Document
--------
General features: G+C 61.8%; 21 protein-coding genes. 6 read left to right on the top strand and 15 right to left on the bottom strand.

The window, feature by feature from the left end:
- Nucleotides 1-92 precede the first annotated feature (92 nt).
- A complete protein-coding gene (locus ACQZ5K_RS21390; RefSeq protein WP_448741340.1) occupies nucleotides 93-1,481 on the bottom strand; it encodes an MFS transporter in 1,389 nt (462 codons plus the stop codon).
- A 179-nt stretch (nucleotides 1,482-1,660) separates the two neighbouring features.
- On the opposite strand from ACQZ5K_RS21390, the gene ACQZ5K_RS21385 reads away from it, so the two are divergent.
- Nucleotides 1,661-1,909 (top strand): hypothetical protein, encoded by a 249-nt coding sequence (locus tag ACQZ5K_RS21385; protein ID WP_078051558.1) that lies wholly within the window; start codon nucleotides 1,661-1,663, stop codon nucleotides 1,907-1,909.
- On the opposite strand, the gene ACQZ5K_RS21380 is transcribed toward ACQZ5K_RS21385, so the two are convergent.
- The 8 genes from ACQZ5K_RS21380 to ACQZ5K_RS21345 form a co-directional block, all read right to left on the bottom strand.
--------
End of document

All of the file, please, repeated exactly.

General features: G+C 61.8%; 21 protein-coding genes. 6 read left to right on the top strand and 15 right to left on the bottom strand.

The window, feature by feature from the left end:
- Nucleotides 1-92 precede the first annotated feature (92 nt).
- A complete protein-coding gene (locus ACQZ5K_RS21390; RefSeq protein WP_448741340.1) occupies nucleotides 93-1,481 on the bottom strand; it encodes an MFS transporter in 1,389 nt (462 codons plus the stop codon).
- A 179-nt stretch (nucleotides 1,482-1,660) separates the two neighbouring features.
- On the opposite strand from ACQZ5K_RS21390, the gene ACQZ5K_RS21385 reads away from it, so the two are divergent.
- Nucleotides 1,661-1,909 (top strand): hypothetical protein, encoded by a 249-nt coding sequence (locus tag ACQZ5K_RS21385; protein ID WP_078051558.1) that lies wholly within the window; start codon nucleotides 1,661-1,663, stop codon nucleotides 1,907-1,909.
- On the opposite strand, the gene ACQZ5K_RS21380 is transcribed toward ACQZ5K_RS21385, so the two are convergent.
- The 8 genes from ACQZ5K_RS21380 to ACQZ5K_RS21345 form a co-directional block, all read right to left on the bottom strand.